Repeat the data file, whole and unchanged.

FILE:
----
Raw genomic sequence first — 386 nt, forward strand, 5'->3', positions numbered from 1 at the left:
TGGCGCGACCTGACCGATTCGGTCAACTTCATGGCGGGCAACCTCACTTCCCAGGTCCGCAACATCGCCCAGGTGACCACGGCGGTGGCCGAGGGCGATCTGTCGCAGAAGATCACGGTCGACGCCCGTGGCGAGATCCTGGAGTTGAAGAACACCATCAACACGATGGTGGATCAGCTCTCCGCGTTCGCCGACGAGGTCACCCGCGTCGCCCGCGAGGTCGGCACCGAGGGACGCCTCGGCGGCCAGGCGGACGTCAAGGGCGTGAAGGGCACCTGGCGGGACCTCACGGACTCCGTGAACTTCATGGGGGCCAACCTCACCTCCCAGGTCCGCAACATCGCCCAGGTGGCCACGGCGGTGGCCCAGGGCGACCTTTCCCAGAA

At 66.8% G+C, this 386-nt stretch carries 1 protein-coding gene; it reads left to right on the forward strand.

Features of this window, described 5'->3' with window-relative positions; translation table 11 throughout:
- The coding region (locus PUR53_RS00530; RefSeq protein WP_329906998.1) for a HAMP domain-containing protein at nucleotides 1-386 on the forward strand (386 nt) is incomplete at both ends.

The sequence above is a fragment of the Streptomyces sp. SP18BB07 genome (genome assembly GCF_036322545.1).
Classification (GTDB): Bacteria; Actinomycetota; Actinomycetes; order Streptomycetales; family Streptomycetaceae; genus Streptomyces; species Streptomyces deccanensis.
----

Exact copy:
Raw genomic sequence first — 386 nt, forward strand, 5'->3', positions numbered from 1 at the left:
TGGCGCGACCTGACCGATTCGGTCAACTTCATGGCGGGCAACCTCACTTCCCAGGTCCGCAACATCGCCCAGGTGACCACGGCGGTGGCCGAGGGCGATCTGTCGCAGAAGATCACGGTCGACGCCCGTGGCGAGATCCTGGAGTTGAAGAACACCATCAACACGATGGTGGATCAGCTCTCCGCGTTCGCCGACGAGGTCACCCGCGTCGCCCGCGAGGTCGGCACCGAGGGACGCCTCGGCGGCCAGGCGGACGTCAAGGGCGTGAAGGGCACCTGGCGGGACCTCACGGACTCCGTGAACTTCATGGGGGCCAACCTCACCTCCCAGGTCCGCAACATCGCCCAGGTGGCCACGGCGGTGGCCCAGGGCGACCTTTCCCAGAA

At 66.8% G+C, this 386-nt stretch carries 1 protein-coding gene; it reads left to right on the forward strand.

Features of this window, described 5'->3' with window-relative positions; translation table 11 throughout:
- The coding region (locus PUR53_RS00530; RefSeq protein WP_329906998.1) for a HAMP domain-containing protein at nucleotides 1-386 on the forward strand (386 nt) is incomplete at both ends.

The sequence above is a fragment of the Streptomyces sp. SP18BB07 genome (genome assembly GCF_036322545.1).
Classification (GTDB): Bacteria; Actinomycetota; Actinomycetes; order Streptomycetales; family Streptomycetaceae; genus Streptomyces; species Streptomyces deccanensis.